Sunday, April 1, 2012

Lux et Veritas

I just got wind of this really great article about the Type-In. Click the title below to be whisked away. Make sure to carriage return!

Typewriter enthusiasts gather for Type-In at Lux in Phoenix

I want to thank Megan Finnerty for such a great article. She really asked some great questions and really portrayed the essence of the Type-In.


  1. Excellent article.

    The readers' comments on it so far are surprisingly hostile to the very idea of using a typewriter. What is it about the Internet that brings out thoughtless rudeness?

  2. OK, my first comment here is itself an example of thoughtlessness, or at least sloppiness. I shouldn't imply that the Internet automatically makes people thoughtless -- your blog and mine are shining counterexamples, right? :)

    So, to be more precise: the Internet enables quick, anonymous, public reactions. The result is often ill-reasoned, ill-written venting. Part of the attraction of typewriters today is the way they reaccustom us to tolerating delay, deliberateness, and focused craft. The average reader response to an online article could certainly use more of those. -- And yes, I spent much more time writing and revising this comment than I did the first.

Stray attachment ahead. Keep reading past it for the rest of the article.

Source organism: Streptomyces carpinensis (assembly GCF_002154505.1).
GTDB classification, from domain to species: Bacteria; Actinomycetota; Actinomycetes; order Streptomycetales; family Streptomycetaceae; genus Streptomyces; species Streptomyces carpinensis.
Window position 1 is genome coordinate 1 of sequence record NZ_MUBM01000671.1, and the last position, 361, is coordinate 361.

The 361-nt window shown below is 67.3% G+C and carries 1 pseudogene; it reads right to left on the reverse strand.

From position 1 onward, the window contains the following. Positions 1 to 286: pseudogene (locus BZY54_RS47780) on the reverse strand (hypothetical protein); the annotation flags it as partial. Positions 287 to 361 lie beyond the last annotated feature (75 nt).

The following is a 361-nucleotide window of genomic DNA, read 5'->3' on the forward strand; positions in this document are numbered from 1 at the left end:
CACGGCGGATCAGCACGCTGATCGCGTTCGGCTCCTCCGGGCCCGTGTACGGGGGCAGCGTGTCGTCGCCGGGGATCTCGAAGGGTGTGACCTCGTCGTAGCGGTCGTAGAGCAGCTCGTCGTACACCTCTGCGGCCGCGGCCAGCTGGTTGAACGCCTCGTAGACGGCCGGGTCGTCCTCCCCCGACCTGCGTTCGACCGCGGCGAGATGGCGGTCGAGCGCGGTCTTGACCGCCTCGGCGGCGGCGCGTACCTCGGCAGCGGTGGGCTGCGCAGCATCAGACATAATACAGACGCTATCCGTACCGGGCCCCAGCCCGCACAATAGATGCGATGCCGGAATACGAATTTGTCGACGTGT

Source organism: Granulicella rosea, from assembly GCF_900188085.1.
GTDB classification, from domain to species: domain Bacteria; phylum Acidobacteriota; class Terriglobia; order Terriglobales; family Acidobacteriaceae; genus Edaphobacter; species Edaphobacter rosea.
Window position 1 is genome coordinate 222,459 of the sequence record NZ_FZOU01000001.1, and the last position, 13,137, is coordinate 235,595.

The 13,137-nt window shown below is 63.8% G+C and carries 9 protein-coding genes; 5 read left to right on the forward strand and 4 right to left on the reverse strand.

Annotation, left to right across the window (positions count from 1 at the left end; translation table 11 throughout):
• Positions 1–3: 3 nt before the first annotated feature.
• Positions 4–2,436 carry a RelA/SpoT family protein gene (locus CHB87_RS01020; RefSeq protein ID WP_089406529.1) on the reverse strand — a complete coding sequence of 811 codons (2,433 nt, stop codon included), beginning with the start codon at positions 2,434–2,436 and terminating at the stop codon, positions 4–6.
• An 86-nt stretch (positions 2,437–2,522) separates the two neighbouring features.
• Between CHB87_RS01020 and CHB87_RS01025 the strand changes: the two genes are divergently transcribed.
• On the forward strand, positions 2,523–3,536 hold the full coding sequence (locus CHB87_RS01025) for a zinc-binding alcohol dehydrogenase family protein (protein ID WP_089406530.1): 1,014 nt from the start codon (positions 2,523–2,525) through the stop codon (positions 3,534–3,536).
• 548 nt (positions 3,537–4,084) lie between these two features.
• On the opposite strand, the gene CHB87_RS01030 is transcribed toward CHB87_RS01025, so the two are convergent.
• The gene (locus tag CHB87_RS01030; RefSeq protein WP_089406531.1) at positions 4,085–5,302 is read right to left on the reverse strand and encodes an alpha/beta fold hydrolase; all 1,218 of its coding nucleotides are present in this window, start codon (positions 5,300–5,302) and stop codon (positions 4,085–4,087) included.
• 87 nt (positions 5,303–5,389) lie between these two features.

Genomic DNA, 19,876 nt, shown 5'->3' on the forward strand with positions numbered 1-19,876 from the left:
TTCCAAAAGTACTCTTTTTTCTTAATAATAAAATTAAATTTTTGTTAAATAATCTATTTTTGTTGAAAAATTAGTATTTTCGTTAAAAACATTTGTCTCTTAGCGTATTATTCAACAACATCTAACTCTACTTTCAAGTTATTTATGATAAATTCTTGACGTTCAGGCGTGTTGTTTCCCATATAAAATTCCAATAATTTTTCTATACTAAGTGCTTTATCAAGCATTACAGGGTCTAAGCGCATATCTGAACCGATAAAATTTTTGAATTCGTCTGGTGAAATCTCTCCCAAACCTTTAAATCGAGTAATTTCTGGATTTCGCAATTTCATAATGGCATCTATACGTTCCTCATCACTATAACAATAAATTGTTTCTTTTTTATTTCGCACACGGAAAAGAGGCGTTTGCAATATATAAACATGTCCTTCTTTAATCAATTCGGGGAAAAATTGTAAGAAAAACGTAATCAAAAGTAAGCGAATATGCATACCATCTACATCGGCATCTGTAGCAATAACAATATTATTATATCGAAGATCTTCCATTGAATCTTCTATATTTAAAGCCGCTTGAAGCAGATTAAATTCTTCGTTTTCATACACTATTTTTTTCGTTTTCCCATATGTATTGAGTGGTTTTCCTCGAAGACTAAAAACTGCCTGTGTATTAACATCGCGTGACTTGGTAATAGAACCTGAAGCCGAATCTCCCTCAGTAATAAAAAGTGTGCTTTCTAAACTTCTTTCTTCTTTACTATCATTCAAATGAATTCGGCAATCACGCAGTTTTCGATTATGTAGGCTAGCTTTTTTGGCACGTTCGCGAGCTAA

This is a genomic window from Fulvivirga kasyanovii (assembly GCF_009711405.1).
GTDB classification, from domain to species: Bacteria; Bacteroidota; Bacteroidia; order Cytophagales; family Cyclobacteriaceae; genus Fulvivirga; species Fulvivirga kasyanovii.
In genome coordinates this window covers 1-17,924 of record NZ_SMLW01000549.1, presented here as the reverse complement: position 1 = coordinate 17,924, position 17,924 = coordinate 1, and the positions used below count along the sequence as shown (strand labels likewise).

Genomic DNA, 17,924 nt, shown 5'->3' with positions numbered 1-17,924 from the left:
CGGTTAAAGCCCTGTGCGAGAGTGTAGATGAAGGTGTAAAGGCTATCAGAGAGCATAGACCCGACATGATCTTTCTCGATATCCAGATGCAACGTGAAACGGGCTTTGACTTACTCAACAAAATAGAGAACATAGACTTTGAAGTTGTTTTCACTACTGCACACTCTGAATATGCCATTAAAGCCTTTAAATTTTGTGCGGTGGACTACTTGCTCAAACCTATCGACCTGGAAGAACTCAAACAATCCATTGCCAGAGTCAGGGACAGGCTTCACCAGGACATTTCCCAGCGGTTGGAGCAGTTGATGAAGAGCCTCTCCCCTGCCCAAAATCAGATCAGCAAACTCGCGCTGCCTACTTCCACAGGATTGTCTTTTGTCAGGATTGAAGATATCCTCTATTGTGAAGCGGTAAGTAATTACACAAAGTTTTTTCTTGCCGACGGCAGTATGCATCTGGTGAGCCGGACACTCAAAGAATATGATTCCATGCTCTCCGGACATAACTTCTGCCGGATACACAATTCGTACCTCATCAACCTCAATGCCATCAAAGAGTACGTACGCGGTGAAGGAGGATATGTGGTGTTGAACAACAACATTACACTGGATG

1. My wife was reading the comments aloud to me and I thought they were a little harsh. My initial reaction was the same. What about the internet makes so many people willing to make some pretty harsh comments. It's not like we were trying to indoctrinate anyone, but that actually might be the problem. If you are a computer-y type person and you see a group of people who question whether technology is the answer to all our ills, it might make one take stock and think about what matters most. Do computers matter more than people? It's a question that your "Moment of Your Death" artwork raises. I am reminded of something Peter J. Gomes said. "Americans do not like complex answers." I think that is really true. It is easy to villify typewriters for the glory of technology.

  3. Can't go blaming the tech. Naysayers are always more vocal whether with pen, platen or public commentary. The challenge is to outnumber the negative posts with positive contributions and, if you are so minded, pithy rebukes. I did my best.